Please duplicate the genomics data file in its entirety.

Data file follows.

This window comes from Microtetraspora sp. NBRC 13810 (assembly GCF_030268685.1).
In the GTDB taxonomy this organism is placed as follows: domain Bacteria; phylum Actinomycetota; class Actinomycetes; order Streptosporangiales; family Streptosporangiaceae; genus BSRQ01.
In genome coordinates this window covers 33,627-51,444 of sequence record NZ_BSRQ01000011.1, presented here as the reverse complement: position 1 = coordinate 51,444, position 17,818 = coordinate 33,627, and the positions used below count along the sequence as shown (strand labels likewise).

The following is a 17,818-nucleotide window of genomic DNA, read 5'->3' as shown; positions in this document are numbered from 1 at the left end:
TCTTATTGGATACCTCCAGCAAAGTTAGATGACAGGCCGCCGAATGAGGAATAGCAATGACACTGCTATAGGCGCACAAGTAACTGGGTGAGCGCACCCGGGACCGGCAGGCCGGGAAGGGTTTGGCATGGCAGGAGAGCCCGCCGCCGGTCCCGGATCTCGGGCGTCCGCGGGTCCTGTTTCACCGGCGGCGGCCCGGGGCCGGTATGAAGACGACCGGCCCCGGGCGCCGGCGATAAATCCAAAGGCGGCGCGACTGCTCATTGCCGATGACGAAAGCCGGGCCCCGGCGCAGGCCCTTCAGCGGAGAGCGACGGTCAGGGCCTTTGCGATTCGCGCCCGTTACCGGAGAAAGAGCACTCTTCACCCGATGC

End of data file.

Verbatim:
This window comes from Microtetraspora sp. NBRC 13810 (assembly GCF_030268685.1).
In the GTDB taxonomy this organism is placed as follows: domain Bacteria; phylum Actinomycetota; class Actinomycetes; order Streptosporangiales; family Streptosporangiaceae; genus BSRQ01.
In genome coordinates this window covers 33,627-51,444 of sequence record NZ_BSRQ01000011.1, presented here as the reverse complement: position 1 = coordinate 51,444, position 17,818 = coordinate 33,627, and the positions used below count along the sequence as shown (strand labels likewise).

The following is a 17,818-nucleotide window of genomic DNA, read 5'->3' as shown; positions in this document are numbered from 1 at the left end:
TCTTATTGGATACCTCCAGCAAAGTTAGATGACAGGCCGCCGAATGAGGAATAGCAATGACACTGCTATAGGCGCACAAGTAACTGGGTGAGCGCACCCGGGACCGGCAGGCCGGGAAGGGTTTGGCATGGCAGGAGAGCCCGCCGCCGGTCCCGGATCTCGGGCGTCCGCGGGTCCTGTTTCACCGGCGGCGGCCCGGGGCCGGTATGAAGACGACCGGCCCCGGGCGCCGGCGATAAATCCAAAGGCGGCGCGACTGCTCATTGCCGATGACGAAAGCCGGGCCCCGGCGCAGGCCCTTCAGCGGAGAGCGACGGTCAGGGCCTTTGCGATTCGCGCCCGTTACCGGAGAAAGAGCACTCTTCACCCGATGC